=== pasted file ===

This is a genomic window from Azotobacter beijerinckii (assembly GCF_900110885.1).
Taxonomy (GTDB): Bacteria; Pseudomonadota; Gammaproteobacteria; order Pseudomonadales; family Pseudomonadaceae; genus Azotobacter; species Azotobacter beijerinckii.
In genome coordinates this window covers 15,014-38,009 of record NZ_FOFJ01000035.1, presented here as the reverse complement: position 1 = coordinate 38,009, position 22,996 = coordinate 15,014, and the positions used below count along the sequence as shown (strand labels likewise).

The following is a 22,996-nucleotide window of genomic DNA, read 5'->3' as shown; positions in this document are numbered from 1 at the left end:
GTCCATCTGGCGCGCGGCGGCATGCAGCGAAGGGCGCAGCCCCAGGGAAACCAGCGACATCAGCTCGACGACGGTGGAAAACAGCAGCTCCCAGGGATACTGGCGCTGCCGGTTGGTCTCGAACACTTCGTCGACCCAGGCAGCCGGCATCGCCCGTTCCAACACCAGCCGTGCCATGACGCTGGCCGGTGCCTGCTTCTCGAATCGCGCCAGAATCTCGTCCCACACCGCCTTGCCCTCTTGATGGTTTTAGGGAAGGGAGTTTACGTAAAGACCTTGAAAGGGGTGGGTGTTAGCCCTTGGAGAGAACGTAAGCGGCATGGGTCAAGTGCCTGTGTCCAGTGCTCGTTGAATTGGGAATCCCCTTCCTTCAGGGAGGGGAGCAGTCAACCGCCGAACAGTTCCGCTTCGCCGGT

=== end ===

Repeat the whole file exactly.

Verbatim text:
This is a genomic window from Azotobacter beijerinckii (assembly GCF_900110885.1).
Taxonomy (GTDB): Bacteria; Pseudomonadota; Gammaproteobacteria; order Pseudomonadales; family Pseudomonadaceae; genus Azotobacter; species Azotobacter beijerinckii.
In genome coordinates this window covers 15,014-38,009 of record NZ_FOFJ01000035.1, presented here as the reverse complement: position 1 = coordinate 38,009, position 22,996 = coordinate 15,014, and the positions used below count along the sequence as shown (strand labels likewise).

The following is a 22,996-nucleotide window of genomic DNA, read 5'->3' as shown; positions in this document are numbered from 1 at the left end:
GTCCATCTGGCGCGCGGCGGCATGCAGCGAAGGGCGCAGCCCCAGGGAAACCAGCGACATCAGCTCGACGACGGTGGAAAACAGCAGCTCCCAGGGATACTGGCGCTGCCGGTTGGTCTCGAACACTTCGTCGACCCAGGCAGCCGGCATCGCCCGTTCCAACACCAGCCGTGCCATGACGCTGGCCGGTGCCTGCTTCTCGAATCGCGCCAGAATCTCGTCCCACACCGCCTTGCCCTCTTGATGGTTTTAGGGAAGGGAGTTTACGTAAAGACCTTGAAAGGGGTGGGTGTTAGCCCTTGGAGAGAACGTAAGCGGCATGGGTCAAGTGCCTGTGTCCAGTGCTCGTTGAATTGGGAATCCCCTTCCTTCAGGGAGGGGAGCAGTCAACCGCCGAACAGTTCCGCTTCGCCGGT